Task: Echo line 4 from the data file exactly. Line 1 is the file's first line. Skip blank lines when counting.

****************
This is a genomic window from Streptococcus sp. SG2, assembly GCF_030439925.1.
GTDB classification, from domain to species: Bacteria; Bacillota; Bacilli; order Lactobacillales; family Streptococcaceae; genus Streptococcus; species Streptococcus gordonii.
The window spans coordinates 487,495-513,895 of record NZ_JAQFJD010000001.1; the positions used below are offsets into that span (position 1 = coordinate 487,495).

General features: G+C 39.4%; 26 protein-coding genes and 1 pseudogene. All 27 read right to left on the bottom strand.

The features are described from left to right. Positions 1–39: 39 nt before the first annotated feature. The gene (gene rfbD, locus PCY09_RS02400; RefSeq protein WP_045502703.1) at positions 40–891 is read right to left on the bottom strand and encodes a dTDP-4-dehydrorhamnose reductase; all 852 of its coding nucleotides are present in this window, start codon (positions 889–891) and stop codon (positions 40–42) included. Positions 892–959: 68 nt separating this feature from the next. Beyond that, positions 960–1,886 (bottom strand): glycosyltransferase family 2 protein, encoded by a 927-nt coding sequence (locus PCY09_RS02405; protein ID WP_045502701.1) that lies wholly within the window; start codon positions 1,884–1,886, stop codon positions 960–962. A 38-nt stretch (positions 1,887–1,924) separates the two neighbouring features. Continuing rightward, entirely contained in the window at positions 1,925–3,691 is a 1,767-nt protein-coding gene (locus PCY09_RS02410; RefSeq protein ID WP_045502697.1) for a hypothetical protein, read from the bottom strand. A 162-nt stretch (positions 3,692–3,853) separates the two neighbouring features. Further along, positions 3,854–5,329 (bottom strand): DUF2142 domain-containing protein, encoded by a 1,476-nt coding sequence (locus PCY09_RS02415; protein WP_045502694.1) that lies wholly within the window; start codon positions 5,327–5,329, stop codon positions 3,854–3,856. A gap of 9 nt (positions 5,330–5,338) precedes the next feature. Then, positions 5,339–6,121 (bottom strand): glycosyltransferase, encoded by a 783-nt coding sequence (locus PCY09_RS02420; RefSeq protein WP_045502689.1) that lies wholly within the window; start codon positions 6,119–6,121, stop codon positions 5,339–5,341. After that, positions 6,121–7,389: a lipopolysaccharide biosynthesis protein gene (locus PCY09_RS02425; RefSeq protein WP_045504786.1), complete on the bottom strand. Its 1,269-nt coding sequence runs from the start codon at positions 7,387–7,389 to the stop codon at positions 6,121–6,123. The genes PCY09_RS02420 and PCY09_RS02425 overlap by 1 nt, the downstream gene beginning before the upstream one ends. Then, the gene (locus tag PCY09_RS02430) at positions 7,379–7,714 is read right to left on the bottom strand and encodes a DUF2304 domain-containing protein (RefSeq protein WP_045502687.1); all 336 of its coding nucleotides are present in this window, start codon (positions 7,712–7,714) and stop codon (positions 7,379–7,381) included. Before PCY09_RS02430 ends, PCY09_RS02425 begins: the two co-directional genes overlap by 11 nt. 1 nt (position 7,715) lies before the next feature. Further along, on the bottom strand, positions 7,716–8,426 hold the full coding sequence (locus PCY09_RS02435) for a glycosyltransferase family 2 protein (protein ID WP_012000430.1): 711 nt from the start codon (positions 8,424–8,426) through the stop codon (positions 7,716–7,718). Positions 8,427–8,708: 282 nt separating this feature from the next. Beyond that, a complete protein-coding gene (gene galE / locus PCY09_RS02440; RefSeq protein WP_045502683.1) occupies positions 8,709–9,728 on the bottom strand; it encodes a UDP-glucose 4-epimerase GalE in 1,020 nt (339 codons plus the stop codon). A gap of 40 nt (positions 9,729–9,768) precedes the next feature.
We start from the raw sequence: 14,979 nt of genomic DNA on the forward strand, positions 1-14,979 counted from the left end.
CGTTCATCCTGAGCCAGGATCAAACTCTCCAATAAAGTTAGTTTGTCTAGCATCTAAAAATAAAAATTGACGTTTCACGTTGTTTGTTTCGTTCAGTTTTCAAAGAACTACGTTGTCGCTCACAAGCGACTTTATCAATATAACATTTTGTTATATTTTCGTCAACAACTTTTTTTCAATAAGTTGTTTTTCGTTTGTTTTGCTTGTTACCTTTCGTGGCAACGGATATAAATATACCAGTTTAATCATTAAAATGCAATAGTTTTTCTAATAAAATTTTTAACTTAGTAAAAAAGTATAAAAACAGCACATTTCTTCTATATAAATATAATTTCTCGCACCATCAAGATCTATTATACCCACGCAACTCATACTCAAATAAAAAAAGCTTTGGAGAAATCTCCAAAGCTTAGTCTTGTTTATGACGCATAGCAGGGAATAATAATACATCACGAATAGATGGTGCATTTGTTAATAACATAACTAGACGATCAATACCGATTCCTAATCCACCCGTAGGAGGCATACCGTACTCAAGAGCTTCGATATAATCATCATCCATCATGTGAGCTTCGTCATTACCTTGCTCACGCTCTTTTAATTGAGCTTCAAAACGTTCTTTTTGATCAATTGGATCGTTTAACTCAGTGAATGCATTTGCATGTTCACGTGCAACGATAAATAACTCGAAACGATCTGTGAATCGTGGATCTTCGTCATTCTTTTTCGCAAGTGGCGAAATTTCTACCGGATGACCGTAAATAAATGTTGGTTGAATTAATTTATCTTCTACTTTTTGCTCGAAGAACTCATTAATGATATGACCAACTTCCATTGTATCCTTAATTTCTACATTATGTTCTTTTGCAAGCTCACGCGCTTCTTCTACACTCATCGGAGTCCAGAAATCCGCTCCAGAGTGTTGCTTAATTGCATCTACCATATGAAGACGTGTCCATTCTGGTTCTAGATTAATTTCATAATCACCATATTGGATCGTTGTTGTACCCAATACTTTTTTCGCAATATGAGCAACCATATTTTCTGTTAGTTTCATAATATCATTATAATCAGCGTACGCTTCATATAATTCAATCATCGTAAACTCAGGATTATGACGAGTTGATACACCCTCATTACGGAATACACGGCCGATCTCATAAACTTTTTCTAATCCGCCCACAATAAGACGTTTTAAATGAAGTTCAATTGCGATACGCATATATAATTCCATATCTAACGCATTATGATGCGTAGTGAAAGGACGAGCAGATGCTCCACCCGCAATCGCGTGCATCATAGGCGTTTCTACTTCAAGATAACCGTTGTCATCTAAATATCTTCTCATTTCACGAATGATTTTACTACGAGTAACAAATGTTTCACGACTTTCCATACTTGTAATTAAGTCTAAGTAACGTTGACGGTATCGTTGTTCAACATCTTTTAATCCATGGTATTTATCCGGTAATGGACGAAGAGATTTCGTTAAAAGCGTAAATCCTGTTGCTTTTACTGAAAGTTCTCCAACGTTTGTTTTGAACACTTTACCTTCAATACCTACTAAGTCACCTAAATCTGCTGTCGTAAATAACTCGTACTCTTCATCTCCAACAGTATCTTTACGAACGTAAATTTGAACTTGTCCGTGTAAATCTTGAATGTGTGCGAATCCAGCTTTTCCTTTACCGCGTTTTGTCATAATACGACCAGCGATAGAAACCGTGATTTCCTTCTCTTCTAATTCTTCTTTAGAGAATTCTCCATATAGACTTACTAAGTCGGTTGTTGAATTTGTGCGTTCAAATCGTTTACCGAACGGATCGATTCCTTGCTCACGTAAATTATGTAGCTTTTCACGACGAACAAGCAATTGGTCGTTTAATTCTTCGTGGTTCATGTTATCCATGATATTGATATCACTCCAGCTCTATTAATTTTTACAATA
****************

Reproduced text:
General features: G+C 39.4%; 26 protein-coding genes and 1 pseudogene. All 27 read right to left on the bottom strand.